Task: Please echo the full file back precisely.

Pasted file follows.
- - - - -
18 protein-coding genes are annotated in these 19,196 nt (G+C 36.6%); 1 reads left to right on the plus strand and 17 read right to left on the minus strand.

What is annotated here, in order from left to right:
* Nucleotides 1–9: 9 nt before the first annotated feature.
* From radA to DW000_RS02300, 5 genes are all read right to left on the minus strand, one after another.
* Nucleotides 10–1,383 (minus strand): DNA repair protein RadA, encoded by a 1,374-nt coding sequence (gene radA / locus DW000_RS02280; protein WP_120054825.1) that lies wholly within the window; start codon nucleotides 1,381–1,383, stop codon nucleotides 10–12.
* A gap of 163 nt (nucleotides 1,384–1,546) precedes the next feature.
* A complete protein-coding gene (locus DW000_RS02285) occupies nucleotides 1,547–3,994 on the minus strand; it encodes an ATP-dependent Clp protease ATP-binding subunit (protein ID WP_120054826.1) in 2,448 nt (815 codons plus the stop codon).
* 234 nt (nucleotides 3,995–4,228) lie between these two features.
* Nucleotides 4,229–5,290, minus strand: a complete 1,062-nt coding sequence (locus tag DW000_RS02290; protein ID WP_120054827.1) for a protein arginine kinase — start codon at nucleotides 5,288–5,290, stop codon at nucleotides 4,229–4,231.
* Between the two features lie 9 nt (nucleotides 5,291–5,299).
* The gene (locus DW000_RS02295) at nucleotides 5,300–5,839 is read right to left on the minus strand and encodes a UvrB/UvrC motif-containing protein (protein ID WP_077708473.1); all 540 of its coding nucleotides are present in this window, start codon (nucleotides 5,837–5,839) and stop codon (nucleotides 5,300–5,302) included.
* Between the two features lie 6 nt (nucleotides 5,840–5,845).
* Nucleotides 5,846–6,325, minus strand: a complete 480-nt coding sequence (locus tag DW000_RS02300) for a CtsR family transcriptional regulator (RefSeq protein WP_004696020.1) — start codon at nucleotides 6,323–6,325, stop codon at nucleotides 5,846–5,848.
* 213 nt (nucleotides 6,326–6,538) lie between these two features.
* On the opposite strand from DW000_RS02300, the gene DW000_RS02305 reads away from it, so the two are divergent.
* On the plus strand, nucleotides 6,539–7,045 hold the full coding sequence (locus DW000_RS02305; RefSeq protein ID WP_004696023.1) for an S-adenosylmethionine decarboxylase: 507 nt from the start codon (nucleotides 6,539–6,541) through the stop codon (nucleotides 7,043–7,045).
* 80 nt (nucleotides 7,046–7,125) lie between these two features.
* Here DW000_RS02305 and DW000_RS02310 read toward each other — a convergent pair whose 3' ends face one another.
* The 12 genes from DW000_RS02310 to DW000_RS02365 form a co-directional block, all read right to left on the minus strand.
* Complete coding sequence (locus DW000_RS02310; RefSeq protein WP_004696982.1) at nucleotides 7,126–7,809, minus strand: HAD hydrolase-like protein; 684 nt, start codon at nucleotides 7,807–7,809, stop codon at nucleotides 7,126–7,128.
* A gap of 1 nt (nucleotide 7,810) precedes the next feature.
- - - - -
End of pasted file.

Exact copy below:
18 protein-coding genes are annotated in these 19,196 nt (G+C 36.6%); 1 reads left to right on the plus strand and 17 read right to left on the minus strand.

What is annotated here, in order from left to right:
* Nucleotides 1–9: 9 nt before the first annotated feature.
* From radA to DW000_RS02300, 5 genes are all read right to left on the minus strand, one after another.
* Nucleotides 10–1,383 (minus strand): DNA repair protein RadA, encoded by a 1,374-nt coding sequence (gene radA / locus DW000_RS02280; protein WP_120054825.1) that lies wholly within the window; start codon nucleotides 1,381–1,383, stop codon nucleotides 10–12.
* A gap of 163 nt (nucleotides 1,384–1,546) precedes the next feature.
* A complete protein-coding gene (locus DW000_RS02285) occupies nucleotides 1,547–3,994 on the minus strand; it encodes an ATP-dependent Clp protease ATP-binding subunit (protein ID WP_120054826.1) in 2,448 nt (815 codons plus the stop codon).
* 234 nt (nucleotides 3,995–4,228) lie between these two features.
* Nucleotides 4,229–5,290, minus strand: a complete 1,062-nt coding sequence (locus tag DW000_RS02290; protein ID WP_120054827.1) for a protein arginine kinase — start codon at nucleotides 5,288–5,290, stop codon at nucleotides 4,229–4,231.
* Between the two features lie 9 nt (nucleotides 5,291–5,299).
* The gene (locus DW000_RS02295) at nucleotides 5,300–5,839 is read right to left on the minus strand and encodes a UvrB/UvrC motif-containing protein (protein ID WP_077708473.1); all 540 of its coding nucleotides are present in this window, start codon (nucleotides 5,837–5,839) and stop codon (nucleotides 5,300–5,302) included.
* Between the two features lie 6 nt (nucleotides 5,840–5,845).
* Nucleotides 5,846–6,325, minus strand: a complete 480-nt coding sequence (locus tag DW000_RS02300) for a CtsR family transcriptional regulator (RefSeq protein WP_004696020.1) — start codon at nucleotides 6,323–6,325, stop codon at nucleotides 5,846–5,848.
* 213 nt (nucleotides 6,326–6,538) lie between these two features.
* On the opposite strand from DW000_RS02300, the gene DW000_RS02305 reads away from it, so the two are divergent.
* On the plus strand, nucleotides 6,539–7,045 hold the full coding sequence (locus DW000_RS02305; RefSeq protein ID WP_004696023.1) for an S-adenosylmethionine decarboxylase: 507 nt from the start codon (nucleotides 6,539–6,541) through the stop codon (nucleotides 7,043–7,045).
* 80 nt (nucleotides 7,046–7,125) lie between these two features.
* Here DW000_RS02305 and DW000_RS02310 read toward each other — a convergent pair whose 3' ends face one another.
* The 12 genes from DW000_RS02310 to DW000_RS02365 form a co-directional block, all read right to left on the minus strand.
* Complete coding sequence (locus DW000_RS02310; RefSeq protein WP_004696982.1) at nucleotides 7,126–7,809, minus strand: HAD hydrolase-like protein; 684 nt, start codon at nucleotides 7,807–7,809, stop codon at nucleotides 7,126–7,128.
* A gap of 1 nt (nucleotide 7,810) precedes the next feature.